Clinical presentation and manual therapy for upper quadrant musculoskeletal conditions (Fragment)

Ana Isabel de-la-Llave-Rincón,1,2 Emilio J Puentedura,3 and César Fernández-de-las-Peñas1,2


In recent years, increased knowledge of the pathogenesis of upper quadrant pain syndromes has translated to better management strategies. Recent studies have demonstrated evidence of peripheral and central sensitization mechanisms in different local pain syndromes of the upper quadrant such as idiopathic neck pain, lateral epicondylalgia, whiplash-associated disorders, shoulder impingement, and carpal tunnel syndrome. Therefore, a treatment-based classification approach where subjects receive matched interventions has been developed and, it has been found that these patients experience better outcomes than those receiving non-matched interventions. There is evidence suggesting that the cervical and thoracic spine is involved in upper quadrant pain. Spinal manipulation has been found to be effective for patients with elbow pain, neck pain, or cervicobrachial pain. Additionally, it is known that spinal manipulative therapy exerts neurophysiological effects that can activate pain modulation mechanisms. This paper exposes some manual therapies for upper quadrant pain syndromes, based on a nociceptive pain rationale for modulating central nervous system including trigger point therapy, dry needling, mobilization or manipulation, and cognitive pain approaches.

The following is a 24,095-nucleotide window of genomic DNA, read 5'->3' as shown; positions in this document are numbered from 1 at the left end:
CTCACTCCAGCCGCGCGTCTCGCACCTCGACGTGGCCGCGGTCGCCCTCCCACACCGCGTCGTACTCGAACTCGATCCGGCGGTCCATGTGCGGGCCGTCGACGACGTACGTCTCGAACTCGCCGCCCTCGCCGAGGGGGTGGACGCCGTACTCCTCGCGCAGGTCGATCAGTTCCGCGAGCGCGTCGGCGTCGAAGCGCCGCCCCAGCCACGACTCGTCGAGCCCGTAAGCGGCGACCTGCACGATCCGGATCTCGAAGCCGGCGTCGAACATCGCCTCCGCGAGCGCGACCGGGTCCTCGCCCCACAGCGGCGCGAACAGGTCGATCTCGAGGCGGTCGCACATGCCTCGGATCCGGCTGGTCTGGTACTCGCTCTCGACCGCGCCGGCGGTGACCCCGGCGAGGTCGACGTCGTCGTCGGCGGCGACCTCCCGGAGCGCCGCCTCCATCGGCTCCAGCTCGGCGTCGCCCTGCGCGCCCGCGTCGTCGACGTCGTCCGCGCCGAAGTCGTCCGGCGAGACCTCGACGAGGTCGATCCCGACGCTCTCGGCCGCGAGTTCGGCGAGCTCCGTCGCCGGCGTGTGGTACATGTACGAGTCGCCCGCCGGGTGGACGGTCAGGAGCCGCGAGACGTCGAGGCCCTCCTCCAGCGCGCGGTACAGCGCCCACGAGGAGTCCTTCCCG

Keywords: Upper quadrant, Pain, Sensitization, Neck, Thoracic, Manual therapy



In the twenty-first century, upper quadrant syndromes are common and cause substantial pain and disability. It has been estimated that 70% of the population experience neck or arm pain at some time during their life.1,2 In fact, musculoskeletal disorders represent the majority of occupational ill-health and upper quadrant pain is second only to back pain as a cause of work-related illness.3,4 In addition, upper quadrant pain represents high costs for health care systems as up to 58% of patients will make use of healthcare within the next 12 months.5

Walker-Bone et al. found that pain experienced in the upper quadrant region is frequently perceived in the dominant arm and the neck.6 Upper quadrant pain can arise from several widely different conditions. In fact, different terms, i.e. cumulative trauma disorders, cervicobrachial disorders, repetitive strain injury, and work-related upper limb disorders, have been used to describe pain at different sites in the neck and upper limb with no confirmed pathoanatomical abnormalities.7 Pain symptoms in the neck, shoulder, or arm, which are not based on acute trauma or underlying systemic diseases, have been defined as ‘complaints of the arm, neck and/or shoulder region’. This term suggests that symptoms in the upper quadrant may have different causes.

In this paper, we will discuss: (1) the relevance of the cervical and thoracic spine in upper quadrant pain syndromes and their management with manual therapy; (2) the presence of common sensitization mechanisms in different local pain syndromes of the upper quadrant; and (3) manual therapies proposed for upper quadrant pain syndromes based on nociceptive pain rationale.